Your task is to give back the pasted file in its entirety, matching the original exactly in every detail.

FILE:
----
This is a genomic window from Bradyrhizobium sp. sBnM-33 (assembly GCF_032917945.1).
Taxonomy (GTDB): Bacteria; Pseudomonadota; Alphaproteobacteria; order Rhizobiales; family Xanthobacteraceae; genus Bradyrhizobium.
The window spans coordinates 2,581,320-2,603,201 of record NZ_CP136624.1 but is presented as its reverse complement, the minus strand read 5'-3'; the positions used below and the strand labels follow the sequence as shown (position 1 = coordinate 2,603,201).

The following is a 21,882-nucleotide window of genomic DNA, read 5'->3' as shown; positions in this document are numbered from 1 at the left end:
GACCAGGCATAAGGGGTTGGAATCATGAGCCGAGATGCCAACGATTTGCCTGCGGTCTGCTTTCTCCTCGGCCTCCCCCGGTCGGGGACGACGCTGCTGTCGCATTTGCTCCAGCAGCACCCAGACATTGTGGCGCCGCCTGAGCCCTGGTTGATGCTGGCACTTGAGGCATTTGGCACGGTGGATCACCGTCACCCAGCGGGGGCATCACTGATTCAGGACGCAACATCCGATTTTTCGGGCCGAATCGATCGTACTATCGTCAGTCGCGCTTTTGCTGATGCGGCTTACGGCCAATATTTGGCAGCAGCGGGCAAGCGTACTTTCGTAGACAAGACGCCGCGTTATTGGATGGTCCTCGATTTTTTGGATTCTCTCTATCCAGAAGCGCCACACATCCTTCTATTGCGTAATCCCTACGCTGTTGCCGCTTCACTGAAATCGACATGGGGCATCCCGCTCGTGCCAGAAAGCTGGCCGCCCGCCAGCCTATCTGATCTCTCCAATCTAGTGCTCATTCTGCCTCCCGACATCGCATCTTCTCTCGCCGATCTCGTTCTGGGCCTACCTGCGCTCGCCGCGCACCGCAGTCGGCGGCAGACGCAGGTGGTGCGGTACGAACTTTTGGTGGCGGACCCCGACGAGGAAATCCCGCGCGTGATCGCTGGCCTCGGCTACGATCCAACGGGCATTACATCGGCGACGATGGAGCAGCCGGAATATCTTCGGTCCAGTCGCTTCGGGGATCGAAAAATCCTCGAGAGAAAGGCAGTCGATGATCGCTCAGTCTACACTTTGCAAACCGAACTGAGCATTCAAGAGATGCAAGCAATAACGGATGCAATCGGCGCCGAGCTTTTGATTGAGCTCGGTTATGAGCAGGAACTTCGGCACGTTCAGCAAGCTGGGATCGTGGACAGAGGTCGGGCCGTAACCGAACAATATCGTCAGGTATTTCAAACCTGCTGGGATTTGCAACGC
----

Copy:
This is a genomic window from Bradyrhizobium sp. sBnM-33 (assembly GCF_032917945.1).
Taxonomy (GTDB): Bacteria; Pseudomonadota; Alphaproteobacteria; order Rhizobiales; family Xanthobacteraceae; genus Bradyrhizobium.
The window spans coordinates 2,581,320-2,603,201 of record NZ_CP136624.1 but is presented as its reverse complement, the minus strand read 5'-3'; the positions used below and the strand labels follow the sequence as shown (position 1 = coordinate 2,603,201).

The following is a 21,882-nucleotide window of genomic DNA, read 5'->3' as shown; positions in this document are numbered from 1 at the left end:
GACCAGGCATAAGGGGTTGGAATCATGAGCCGAGATGCCAACGATTTGCCTGCGGTCTGCTTTCTCCTCGGCCTCCCCCGGTCGGGGACGACGCTGCTGTCGCATTTGCTCCAGCAGCACCCAGACATTGTGGCGCCGCCTGAGCCCTGGTTGATGCTGGCACTTGAGGCATTTGGCACGGTGGATCACCGTCACCCAGCGGGGGCATCACTGATTCAGGACGCAACATCCGATTTTTCGGGCCGAATCGATCGTACTATCGTCAGTCGCGCTTTTGCTGATGCGGCTTACGGCCAATATTTGGCAGCAGCGGGCAAGCGTACTTTCGTAGACAAGACGCCGCGTTATTGGATGGTCCTCGATTTTTTGGATTCTCTCTATCCAGAAGCGCCACACATCCTTCTATTGCGTAATCCCTACGCTGTTGCCGCTTCACTGAAATCGACATGGGGCATCCCGCTCGTGCCAGAAAGCTGGCCGCCCGCCAGCCTATCTGATCTCTCCAATCTAGTGCTCATTCTGCCTCCCGACATCGCATCTTCTCTCGCCGATCTCGTTCTGGGCCTACCTGCGCTCGCCGCGCACCGCAGTCGGCGGCAGACGCAGGTGGTGCGGTACGAACTTTTGGTGGCGGACCCCGACGAGGAAATCCCGCGCGTGATCGCTGGCCTCGGCTACGATCCAACGGGCATTACATCGGCGACGATGGAGCAGCCGGAATATCTTCGGTCCAGTCGCTTCGGGGATCGAAAAATCCTCGAGAGAAAGGCAGTCGATGATCGCTCAGTCTACACTTTGCAAACCGAACTGAGCATTCAAGAGATGCAAGCAATAACGGATGCAATCGGCGCCGAGCTTTTGATTGAGCTCGGTTATGAGCAGGAACTTCGGCACGTTCAGCAAGCTGGGATCGTGGACAGAGGTCGGGCCGTAACCGAACAATATCGTCAGGTATTTCAAACCTGCTGGGATTTGCAACGC